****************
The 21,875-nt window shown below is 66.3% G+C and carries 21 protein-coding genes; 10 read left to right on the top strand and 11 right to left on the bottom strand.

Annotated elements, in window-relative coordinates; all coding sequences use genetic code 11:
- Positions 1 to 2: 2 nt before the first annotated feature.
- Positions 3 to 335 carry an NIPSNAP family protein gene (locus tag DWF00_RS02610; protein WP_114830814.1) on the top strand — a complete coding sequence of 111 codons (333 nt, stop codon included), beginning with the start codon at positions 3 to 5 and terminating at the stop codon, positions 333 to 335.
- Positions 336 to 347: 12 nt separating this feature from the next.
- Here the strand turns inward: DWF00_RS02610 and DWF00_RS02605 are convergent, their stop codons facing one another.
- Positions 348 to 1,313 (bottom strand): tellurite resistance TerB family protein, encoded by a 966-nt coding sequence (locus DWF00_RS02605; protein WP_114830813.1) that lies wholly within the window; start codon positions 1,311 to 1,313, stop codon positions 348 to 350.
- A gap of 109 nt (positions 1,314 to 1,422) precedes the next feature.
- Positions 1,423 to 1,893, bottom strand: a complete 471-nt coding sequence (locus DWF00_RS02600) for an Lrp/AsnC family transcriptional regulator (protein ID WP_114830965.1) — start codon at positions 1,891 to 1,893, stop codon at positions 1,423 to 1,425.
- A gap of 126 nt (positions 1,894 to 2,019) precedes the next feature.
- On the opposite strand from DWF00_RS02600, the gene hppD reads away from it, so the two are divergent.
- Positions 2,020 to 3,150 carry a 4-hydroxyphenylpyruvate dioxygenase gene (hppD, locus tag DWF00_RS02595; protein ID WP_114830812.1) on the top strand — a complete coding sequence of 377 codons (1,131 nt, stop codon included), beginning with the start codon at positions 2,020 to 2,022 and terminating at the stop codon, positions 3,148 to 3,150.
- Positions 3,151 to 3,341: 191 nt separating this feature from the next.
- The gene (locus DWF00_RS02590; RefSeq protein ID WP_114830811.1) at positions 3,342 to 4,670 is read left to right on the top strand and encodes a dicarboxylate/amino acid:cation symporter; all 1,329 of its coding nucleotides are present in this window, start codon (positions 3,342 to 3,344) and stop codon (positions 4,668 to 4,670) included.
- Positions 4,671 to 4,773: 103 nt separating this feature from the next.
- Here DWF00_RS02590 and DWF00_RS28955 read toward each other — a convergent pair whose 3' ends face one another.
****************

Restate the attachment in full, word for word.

The 21,875-nt window shown below is 66.3% G+C and carries 21 protein-coding genes; 10 read left to right on the top strand and 11 right to left on the bottom strand.

Annotated elements, in window-relative coordinates; all coding sequences use genetic code 11:
- Positions 1 to 2: 2 nt before the first annotated feature.
- Positions 3 to 335 carry an NIPSNAP family protein gene (locus tag DWF00_RS02610; protein WP_114830814.1) on the top strand — a complete coding sequence of 111 codons (333 nt, stop codon included), beginning with the start codon at positions 3 to 5 and terminating at the stop codon, positions 333 to 335.
- Positions 336 to 347: 12 nt separating this feature from the next.
- Here the strand turns inward: DWF00_RS02610 and DWF00_RS02605 are convergent, their stop codons facing one another.
- Positions 348 to 1,313 (bottom strand): tellurite resistance TerB family protein, encoded by a 966-nt coding sequence (locus DWF00_RS02605; protein WP_114830813.1) that lies wholly within the window; start codon positions 1,311 to 1,313, stop codon positions 348 to 350.
- A gap of 109 nt (positions 1,314 to 1,422) precedes the next feature.
- Positions 1,423 to 1,893, bottom strand: a complete 471-nt coding sequence (locus DWF00_RS02600) for an Lrp/AsnC family transcriptional regulator (protein ID WP_114830965.1) — start codon at positions 1,891 to 1,893, stop codon at positions 1,423 to 1,425.
- A gap of 126 nt (positions 1,894 to 2,019) precedes the next feature.
- On the opposite strand from DWF00_RS02600, the gene hppD reads away from it, so the two are divergent.
- Positions 2,020 to 3,150 carry a 4-hydroxyphenylpyruvate dioxygenase gene (hppD, locus tag DWF00_RS02595; protein ID WP_114830812.1) on the top strand — a complete coding sequence of 377 codons (1,131 nt, stop codon included), beginning with the start codon at positions 2,020 to 2,022 and terminating at the stop codon, positions 3,148 to 3,150.
- Positions 3,151 to 3,341: 191 nt separating this feature from the next.
- The gene (locus DWF00_RS02590; RefSeq protein ID WP_114830811.1) at positions 3,342 to 4,670 is read left to right on the top strand and encodes a dicarboxylate/amino acid:cation symporter; all 1,329 of its coding nucleotides are present in this window, start codon (positions 3,342 to 3,344) and stop codon (positions 4,668 to 4,670) included.
- Positions 4,671 to 4,773: 103 nt separating this feature from the next.
- Here DWF00_RS02590 and DWF00_RS28955 read toward each other — a convergent pair whose 3' ends face one another.